Well my dears, any impressions I had here about Texas monsoons have been shot to hell by the arrival of Hermine. I’ve been trying to decide on an appropriate way to describe this storm for those of you unfamiliar with such weather. No single sentence seemed grandiose enough so here are a three: It’s like being in a giant weather blender in which rain, lighting, thunder, and wind grow more and more frequent until they achieve a level of intensity akin to stampeding elephants. It’s like some great cosmic fire-hose was unleashed on top of us. It’s like a World War II reenactment complete with explosives and waterworks.
Last night I was kept awake by continuous bursts of lighting, rain hammering the house, and the lowing of a poor group of cows that had, I imagine, had an even worse night than I did. Local reports are citing nearly 15 inches of rainfall, to which I can not attest as our pluviometer (I do love that word) overflowed before I had a chance for accurate measurement.
All this nasty weather has me in full hibernation mode which inevitably finds me reaching for my knitting. About a month ago I finished a pattern self-described as “a sweater that has evolved from the poncho.” Indeed. Well as lovely as the sweater/poncho seemed in theory, upon completion of 8 months of off and on work I found I absolutely hated it. While the cabling was divine, as it ought to be after such pains with those damn bobbles, the sweater itself swallowed me like some amorphous sack. The top was cozy and snug, but the ridiculous poncho/sweater sleeves flapped open to admit cold breezes with the slightest movement of the arms. And that is why, dear readers, I resolved to kill it.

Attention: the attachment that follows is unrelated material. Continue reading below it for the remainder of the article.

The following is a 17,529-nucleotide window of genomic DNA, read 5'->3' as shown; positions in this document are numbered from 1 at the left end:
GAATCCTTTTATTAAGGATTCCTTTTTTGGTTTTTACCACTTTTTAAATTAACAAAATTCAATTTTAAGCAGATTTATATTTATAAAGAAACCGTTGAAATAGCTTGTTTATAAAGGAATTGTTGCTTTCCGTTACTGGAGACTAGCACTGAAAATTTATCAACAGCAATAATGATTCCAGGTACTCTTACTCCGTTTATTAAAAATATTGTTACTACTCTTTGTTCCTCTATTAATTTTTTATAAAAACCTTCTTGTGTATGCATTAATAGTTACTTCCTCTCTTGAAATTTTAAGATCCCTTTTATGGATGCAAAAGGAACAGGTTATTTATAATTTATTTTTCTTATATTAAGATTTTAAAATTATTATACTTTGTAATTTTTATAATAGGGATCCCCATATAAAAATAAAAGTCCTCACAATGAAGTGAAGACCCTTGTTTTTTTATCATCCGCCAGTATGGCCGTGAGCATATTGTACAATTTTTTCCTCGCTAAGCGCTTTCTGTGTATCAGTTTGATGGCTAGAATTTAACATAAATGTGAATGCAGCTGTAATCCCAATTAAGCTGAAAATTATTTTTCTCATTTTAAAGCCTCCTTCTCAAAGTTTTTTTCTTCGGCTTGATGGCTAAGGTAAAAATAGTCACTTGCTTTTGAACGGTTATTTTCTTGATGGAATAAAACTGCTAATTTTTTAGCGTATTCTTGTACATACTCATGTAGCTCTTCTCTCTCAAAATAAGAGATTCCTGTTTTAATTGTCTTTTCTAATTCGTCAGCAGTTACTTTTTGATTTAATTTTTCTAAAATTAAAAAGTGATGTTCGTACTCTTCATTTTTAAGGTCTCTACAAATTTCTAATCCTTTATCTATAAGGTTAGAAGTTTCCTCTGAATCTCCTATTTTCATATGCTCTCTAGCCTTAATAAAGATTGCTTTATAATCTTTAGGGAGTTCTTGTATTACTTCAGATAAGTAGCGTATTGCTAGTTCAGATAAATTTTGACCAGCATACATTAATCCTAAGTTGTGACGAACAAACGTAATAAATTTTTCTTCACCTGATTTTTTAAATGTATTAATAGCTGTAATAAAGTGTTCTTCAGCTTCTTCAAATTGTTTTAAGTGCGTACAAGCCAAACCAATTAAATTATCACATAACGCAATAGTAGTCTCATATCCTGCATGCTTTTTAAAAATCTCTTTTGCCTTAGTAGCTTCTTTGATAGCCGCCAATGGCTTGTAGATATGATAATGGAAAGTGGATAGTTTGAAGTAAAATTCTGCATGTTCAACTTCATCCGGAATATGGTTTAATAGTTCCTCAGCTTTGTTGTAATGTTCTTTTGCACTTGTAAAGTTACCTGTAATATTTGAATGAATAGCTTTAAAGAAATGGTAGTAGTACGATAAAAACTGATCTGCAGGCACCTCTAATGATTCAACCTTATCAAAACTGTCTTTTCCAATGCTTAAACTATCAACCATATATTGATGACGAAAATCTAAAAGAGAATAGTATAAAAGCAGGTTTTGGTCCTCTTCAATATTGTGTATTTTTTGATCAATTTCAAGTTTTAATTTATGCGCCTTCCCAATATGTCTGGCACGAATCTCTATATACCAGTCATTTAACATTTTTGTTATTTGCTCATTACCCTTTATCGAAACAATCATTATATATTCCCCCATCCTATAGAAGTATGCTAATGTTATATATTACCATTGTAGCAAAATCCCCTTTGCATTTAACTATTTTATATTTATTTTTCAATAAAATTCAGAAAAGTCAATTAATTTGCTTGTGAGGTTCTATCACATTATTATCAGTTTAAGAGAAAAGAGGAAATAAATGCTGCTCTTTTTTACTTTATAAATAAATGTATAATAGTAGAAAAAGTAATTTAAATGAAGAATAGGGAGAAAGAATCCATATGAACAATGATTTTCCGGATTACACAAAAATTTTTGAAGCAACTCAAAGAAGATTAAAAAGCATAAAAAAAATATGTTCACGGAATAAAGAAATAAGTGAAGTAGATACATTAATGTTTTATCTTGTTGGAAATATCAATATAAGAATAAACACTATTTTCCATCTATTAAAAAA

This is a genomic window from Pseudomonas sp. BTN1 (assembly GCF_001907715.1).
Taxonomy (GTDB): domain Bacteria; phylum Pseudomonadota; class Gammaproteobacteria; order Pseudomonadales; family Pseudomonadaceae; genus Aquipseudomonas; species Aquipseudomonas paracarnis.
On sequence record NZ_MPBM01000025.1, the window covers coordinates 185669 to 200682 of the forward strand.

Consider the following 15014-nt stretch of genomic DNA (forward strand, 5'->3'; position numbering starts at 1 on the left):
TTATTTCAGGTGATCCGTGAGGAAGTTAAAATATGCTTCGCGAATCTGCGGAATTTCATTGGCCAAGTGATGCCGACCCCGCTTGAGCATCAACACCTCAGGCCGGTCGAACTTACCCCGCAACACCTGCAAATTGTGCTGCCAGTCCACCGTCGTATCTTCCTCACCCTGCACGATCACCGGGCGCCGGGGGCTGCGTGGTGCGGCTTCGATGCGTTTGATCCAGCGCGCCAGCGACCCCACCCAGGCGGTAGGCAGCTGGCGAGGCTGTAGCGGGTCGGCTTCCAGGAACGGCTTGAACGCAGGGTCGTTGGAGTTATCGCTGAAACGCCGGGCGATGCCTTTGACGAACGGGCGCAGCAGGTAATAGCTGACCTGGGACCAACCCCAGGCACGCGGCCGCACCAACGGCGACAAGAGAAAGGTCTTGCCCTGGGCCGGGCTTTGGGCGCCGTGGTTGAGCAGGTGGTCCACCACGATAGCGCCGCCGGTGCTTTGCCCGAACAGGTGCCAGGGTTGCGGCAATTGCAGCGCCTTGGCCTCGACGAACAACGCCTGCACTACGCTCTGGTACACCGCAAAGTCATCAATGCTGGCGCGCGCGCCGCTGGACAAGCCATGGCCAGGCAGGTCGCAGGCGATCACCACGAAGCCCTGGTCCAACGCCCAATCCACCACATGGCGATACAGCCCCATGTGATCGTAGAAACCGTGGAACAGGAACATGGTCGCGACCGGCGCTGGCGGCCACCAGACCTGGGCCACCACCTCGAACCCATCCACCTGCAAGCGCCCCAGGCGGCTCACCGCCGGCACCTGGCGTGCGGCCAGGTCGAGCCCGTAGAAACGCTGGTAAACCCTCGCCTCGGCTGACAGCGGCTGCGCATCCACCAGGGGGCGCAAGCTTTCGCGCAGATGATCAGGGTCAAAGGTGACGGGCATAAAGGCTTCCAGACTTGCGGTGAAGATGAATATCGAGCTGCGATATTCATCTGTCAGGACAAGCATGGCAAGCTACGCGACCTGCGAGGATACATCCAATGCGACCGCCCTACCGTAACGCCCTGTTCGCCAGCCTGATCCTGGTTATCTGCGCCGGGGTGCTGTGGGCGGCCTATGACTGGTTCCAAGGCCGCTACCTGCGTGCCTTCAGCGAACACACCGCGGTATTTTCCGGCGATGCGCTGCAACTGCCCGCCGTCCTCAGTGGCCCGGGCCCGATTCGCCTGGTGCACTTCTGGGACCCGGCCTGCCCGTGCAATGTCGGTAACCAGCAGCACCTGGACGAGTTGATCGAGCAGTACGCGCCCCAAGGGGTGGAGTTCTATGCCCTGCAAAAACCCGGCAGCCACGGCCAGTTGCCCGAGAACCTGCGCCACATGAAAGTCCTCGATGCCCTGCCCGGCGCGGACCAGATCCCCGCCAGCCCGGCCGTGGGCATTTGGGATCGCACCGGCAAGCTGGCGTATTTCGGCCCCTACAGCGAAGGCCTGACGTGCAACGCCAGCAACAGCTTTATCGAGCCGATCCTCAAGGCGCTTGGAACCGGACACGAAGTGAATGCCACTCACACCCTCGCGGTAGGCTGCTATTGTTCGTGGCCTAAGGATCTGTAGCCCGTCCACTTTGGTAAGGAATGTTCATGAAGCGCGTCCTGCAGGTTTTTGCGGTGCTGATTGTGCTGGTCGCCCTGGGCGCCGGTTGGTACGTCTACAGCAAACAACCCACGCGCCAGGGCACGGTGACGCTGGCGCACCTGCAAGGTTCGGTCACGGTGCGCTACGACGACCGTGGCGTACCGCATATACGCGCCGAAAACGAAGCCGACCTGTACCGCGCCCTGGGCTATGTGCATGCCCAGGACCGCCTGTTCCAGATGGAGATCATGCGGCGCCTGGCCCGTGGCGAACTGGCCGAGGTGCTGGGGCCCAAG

It struck me with depressing clarity how quickly one can destroy something that took months of hard work to create. I thought to document the offending garment just after I had picked out the first shoulder seam. Here it is, looking rather benign.
Jacob took this picture on Sunday before the storms hit. We’d been spending cozy hours swaying in the hammock, which seemed a perfect place for a bit of unraveling.
Quite suddenly, that meticulously wrought sweater became this heap of kinked, tired balls. While I mourn the long hours of wasted labor, I find this rather refreshing, like a blank canvas. Sometimes to start anew we have to destroy a bit, gently and sensibly of course, but destroy nonetheless.
And so, in the spirit of fresh starts, I have begun a new sweater, knitted top down from the collar. If any of you are interested in either pattern, you can find them on my Ravelry page. I do hope to be able to work the wisteria cabling into this new sweater somehow, because I’ve certainly had the practice! Perhaps running up the back. Hmmm.